For example, for a self-employed individual (any consumer with a 25 percent or greater ownership interest in a business), Appendix Q requires that a lender seeking to make a QM must get the consumer’s signed, dated individual tax returns, with all applicable tax schedules, for the most recent two years. For a corporation, “S” corporation, or partnership, the lender must get signed copies of the federal business income tax returns, with all applicable tax schedules, for the last two years. Finally, the lender must get a year-to-date profit-and-loss statement and a balance sheet. Appendix Q does not expressly provide for any flexibility in those documentation requirements. Continue Reading Qualified Mortgages for Self-Employed Borrowers; Bill on the Hill

The Summer 2018 edition of Supervisory Highlights –the first one the BCFP has issued under Mick Mulvaney’s leadership – is much the same as previous editions. In it, the Bureau describes recent supervisory observations in various industries, and summarizes recent public enforcement actions as well as supervision program developments.

One aspect of the report that is notably different, however, is the introductory language. In prior regular editions of Supervisory Highlights, the report’s introduction would emphasize the corrective action that the Bureau had required of supervised institutions. It would highlight the amount of total restitution to consumers and the number of consumers affected by supervisory activities, and would note the millions of dollars imposed in civil money penalties.

This new version eliminates all of that discussion from the introduction. Instead, the Bureau has added language emphasizing that “institutions are subject only to the requirements of relevant laws and regulations” and that the purpose of disseminating these Supervisory Highlights is to “help institutions better understand how the Bureau examines institutions” to help industry limit risks to consumers.

The first sentence of the report, which in previous iterations used to say that the Bureau is “committed to a consumer financial marketplace that is fair, transparent, and competitive, and that works for all consumers” now says the Bureau is committed to a marketplace that is “free, innovative, competitive, and transparent, where the rights of all parties are protected by the rule of law, and where consumers are free to choose the products and services that best fit their individual needs.”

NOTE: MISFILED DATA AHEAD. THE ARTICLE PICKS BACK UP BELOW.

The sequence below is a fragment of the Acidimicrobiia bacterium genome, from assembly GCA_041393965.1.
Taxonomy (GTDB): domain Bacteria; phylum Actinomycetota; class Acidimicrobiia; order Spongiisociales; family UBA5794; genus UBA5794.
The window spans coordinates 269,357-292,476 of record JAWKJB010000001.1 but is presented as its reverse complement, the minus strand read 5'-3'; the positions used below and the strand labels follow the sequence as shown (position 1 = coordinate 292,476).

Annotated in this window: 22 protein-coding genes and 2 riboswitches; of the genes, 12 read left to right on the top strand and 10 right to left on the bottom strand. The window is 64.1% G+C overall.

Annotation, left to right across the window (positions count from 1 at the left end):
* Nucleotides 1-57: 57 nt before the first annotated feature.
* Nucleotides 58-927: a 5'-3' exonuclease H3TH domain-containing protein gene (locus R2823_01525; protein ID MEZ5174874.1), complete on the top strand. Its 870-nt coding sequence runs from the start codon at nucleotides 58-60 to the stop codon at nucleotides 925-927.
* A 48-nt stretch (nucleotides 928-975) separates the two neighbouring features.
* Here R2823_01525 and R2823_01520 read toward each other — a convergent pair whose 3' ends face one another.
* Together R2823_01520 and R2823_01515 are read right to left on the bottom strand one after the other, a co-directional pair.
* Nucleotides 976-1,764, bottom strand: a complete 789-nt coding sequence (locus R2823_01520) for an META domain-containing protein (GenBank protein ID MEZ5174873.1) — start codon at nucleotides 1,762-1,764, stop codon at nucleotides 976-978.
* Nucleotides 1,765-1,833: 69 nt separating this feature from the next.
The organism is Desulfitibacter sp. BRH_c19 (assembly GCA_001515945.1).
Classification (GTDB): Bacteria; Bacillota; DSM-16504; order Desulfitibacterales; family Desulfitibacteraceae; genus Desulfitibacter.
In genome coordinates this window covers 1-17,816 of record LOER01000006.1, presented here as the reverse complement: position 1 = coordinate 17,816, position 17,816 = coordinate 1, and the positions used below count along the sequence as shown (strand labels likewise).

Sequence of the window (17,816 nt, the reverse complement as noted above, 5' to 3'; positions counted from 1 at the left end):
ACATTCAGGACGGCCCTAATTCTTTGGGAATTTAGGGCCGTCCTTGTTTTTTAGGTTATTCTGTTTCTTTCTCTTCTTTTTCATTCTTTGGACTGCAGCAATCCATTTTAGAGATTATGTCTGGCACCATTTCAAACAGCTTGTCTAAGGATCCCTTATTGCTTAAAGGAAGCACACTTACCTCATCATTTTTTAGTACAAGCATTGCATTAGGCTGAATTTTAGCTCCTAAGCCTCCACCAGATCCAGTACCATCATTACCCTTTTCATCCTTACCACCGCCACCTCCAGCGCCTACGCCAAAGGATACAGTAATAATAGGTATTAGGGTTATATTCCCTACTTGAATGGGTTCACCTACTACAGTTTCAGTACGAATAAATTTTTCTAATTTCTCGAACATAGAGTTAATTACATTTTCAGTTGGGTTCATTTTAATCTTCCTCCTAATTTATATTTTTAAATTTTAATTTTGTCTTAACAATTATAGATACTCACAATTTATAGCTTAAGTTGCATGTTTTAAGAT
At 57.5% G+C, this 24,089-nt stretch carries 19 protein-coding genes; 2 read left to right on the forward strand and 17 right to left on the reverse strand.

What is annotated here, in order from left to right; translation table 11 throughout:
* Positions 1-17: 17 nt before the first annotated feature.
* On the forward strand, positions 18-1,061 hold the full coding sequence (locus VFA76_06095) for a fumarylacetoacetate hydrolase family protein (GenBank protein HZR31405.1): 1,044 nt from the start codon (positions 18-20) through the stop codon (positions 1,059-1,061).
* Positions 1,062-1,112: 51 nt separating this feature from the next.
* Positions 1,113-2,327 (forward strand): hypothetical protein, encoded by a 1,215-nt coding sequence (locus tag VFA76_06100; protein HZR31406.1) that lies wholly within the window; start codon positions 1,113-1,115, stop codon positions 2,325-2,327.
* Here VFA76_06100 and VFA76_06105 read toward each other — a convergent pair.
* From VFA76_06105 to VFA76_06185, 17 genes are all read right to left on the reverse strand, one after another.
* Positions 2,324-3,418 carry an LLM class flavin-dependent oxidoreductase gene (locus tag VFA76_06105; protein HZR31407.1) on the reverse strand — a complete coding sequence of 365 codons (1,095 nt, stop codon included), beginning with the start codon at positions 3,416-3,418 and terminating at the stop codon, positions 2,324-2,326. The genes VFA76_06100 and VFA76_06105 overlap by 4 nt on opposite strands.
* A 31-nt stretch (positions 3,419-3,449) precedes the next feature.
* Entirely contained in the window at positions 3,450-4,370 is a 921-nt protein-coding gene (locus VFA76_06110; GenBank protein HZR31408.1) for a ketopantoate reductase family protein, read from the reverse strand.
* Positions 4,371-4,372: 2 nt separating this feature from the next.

Ultimately, time will tell whether this is simply rhetoric or if the Bureau’s supervisory and enforcement posture will be dramatically different from that under Mulvaney’s predecessor. Continue Reading BCFP’s Latest Supervisory Highlights

The Bureau of Consumer Financial Protection (the “Bureau”) has struck out again in trying to enforce a Civil Investigative Demand (“CID”) that contains broad and generic language about the nature of the agency’s investigation. For the second time, a US Court of Appeals has ruled that a CID issued by the Bureau was invalid because the agency failed to meet the statutory requirement that the CID identify the conduct constituting the alleged violation under investigation and the provision of law applicable to such violation, as required by 12 U.S.C. § 5562(c)(2). As we previously discussed, last year the DC Circuit ruled that a CID that the Bureau issued to a college accrediting agency failed to meet the statutory threshold when it merely identified “unlawful acts and practices in connection with accrediting for profit colleges” as the conduct under investigation. CFPB v. ACICS, 854 F.3d 683 (D.C. Cir. 2017).

Now, a unanimous panel of the Fifth Circuit has followed suit and held that a CID issued to the Source for Public Data, “a company that provides public records to the public through an Internet-based search engine,” is invalid because it uses similarly broad language that does not comply with the statute. Continue Reading Another One Bites the Dust: BCFP Loses CID Appeal